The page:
“Vren? Who was it?” Bow asked again. She struggled to keep pace.
Bow stopped. She followed the tunnel back to the circle and piles of chains. Her eyes had a hard time focusing on anything but the chains.
“You think they captured him and were keeping him here?”
“No, even for Fraka those chains are ridiculous, but I’m guessing we’re looking for the same thing.”
“I’ve always wanted a shot at him,” Bow said. She smiled, and gripped Blood Thunder beneath her fur.
“Yeah, well, we’ll probably get one.”
“Why would the giants be interested in this anyways? Why would they send their top mercenary here? I thought he’d be watching over the gates into Jotunheim. What could possibly be more important than that?” Normally Vrendel was the one to ask all the questions, but the Fimbul Winter had her just as lost as anyone. This was out of her element. The figure changing the composition of the city had made her unsure of herself. She only knew how to kill, and how to disagree with Vrendel.
Almost as if on cue he grunted, shaking his head at all her questions.
“You’re asking me? That’s new. There must be something here that attracted the giants too, or else Fraka would never come this far west. Let’s get outta here though; we still need to go look for an apothecary for that girl.”
“You really think we can save her?”
Vrendel jostled his armored shoulders and breathed some frost through his beard. The temperature was dropping quickly. They need to find a place to sleep in. The Citadel didn’t seem safe anymore considering the circumstances.
“Maybe that figure with all the magic and wolf charms wanted us to get here to save her. He one-tracked us here.”
“You’re always optimistic, Vren.”
The two hunters reached the end of the glass tunnel and exited the Citadel without looking back. They didn’t want to stay there too long with Fraka lurking about. If they tussled with him inside the citadel, the glass would shatter and they’d be trapped by a sea of shards. Fraka knew that too, which was undoubtedly why he had dashed out without drawing his sword.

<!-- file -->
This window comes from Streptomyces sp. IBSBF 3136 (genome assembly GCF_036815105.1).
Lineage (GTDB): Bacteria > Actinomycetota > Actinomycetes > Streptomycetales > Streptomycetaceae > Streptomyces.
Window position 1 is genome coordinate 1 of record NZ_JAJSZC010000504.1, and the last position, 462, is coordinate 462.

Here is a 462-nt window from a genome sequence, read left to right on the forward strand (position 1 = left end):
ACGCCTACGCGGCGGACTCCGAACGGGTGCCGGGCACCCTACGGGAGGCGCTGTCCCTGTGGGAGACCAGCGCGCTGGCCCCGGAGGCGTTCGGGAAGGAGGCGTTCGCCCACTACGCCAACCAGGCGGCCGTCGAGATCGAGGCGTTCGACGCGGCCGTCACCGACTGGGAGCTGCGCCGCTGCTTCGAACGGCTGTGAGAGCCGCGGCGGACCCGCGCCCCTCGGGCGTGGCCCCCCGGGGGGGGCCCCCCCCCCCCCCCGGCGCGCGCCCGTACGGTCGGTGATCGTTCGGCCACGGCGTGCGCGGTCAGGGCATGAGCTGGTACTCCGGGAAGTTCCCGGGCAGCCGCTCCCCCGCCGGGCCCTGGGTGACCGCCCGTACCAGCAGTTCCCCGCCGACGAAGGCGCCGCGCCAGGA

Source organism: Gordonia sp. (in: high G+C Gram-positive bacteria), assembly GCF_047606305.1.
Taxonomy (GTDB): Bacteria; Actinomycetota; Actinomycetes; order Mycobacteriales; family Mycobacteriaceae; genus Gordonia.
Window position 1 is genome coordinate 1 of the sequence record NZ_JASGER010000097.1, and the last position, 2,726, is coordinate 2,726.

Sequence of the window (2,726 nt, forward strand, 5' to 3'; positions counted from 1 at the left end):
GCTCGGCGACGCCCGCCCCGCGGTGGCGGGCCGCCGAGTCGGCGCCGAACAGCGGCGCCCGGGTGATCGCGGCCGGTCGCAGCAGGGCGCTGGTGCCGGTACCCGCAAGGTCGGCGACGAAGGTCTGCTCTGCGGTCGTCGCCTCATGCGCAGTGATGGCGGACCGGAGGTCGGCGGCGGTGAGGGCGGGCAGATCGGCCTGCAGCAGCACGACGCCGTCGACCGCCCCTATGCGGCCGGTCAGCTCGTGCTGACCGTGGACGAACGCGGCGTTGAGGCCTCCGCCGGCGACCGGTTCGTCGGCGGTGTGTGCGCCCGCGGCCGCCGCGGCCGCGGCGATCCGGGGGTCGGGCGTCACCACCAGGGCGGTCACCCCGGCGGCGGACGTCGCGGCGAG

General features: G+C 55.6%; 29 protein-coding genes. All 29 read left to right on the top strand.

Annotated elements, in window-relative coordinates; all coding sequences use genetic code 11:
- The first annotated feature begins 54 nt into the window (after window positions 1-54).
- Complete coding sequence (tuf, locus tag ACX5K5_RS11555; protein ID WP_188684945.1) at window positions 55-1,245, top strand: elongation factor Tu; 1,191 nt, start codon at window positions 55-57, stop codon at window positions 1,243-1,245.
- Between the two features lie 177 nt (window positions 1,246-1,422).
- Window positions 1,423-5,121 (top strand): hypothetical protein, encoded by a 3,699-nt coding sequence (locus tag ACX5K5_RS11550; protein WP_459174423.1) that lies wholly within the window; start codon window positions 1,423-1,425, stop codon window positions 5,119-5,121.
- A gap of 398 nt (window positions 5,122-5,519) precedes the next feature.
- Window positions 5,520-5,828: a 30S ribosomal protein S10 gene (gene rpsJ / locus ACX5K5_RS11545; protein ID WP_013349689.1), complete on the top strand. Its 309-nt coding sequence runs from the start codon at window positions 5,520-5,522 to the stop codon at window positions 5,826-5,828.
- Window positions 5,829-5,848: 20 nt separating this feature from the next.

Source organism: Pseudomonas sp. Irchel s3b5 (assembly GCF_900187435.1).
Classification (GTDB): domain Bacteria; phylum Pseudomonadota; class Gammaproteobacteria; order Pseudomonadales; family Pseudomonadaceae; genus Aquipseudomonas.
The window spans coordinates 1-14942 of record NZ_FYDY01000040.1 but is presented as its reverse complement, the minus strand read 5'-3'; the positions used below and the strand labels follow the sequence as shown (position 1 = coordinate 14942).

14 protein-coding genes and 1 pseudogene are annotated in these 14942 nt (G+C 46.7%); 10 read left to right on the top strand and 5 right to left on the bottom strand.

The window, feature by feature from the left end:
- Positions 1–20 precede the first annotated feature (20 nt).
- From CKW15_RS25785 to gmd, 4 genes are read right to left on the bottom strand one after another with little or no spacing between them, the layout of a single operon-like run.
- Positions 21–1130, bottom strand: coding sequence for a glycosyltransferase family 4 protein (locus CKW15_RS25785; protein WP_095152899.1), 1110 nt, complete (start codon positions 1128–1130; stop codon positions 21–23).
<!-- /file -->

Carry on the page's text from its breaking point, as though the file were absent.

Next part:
The streets were still quiet and empty in Frigga. The evening light was just fading away along the smeared horizon. A few trails of orange, where the clouds weren’t as overcast, beamed like little trails of fiery dye. They were heading back closer to the front gate, where the Fimbul Wall was. Bow was pretty certain she’d noticed the apothecaries sign hanging like a dead eyelid along one of the buildings.
They were halfway there, practically sprinting along the cobblestones, when the earth started to shake. At first, it was just the windows trembling with the empty shadows of fading white light. Then the bricks along the buildings and streets started to shake, like they wanted to uproot from the mortar, and dash towards the Black Ends. Doors started to ache in wooden shrieks, like they wanted to close tighter and closer to each building. There was a crashing sound just north of the city, just beyond the Iron Citadel and its cities edge. Bow and Vrendel couldn’t see past the rooftops, but they could tell whatever was moving around was big enough to make the city jump.
“What now? This is getting annoying,” Bow said. She aimed Blood Thunder at the pockets of alleys and quiet buildings. More rumbling, like the hidden forces didn’t want to answer her.
“Something big. We should ‘ave noticed it coming in,” Vrendel said.
“Yeah, I know that.”
A shadow suddenly cast over the two hunters like a broken piece of dark cloud. Vrendel saw it first, and pulled Bow to an adjacent house just to their left. He smashed the door down with his mace and hid them beneath an empty and dusty kitchen table. A boulder of brick, chunky like old bread, carved and crashed on the exact spot of street where the two hunters had just been standing. The crunching of brick deafened them. Debris pierced the short house they’d dived into, shattering the windows and sprinkling rock everywhere. Bow coughed more blood and moaned as her ribs ached from the strain. Vrendel crawled over to the shattered window, and strained his eyes in the waning light.
“Giants, two of them, coming this way,” he said. He quickly pulled Bow to her feet and carried her through the doorway and onto the street.
“They in cahoots with Fraka?” Bow asked, straining to look over his shoulder. She coughed some blood onto his chest plate, and wiped it off with her cheek.
“No, they’re feral.” Two shadows followed them, along with quakes of crunching stone.
“Geez, what’s next?” Bow said, as she loaded Blood Thunder once more.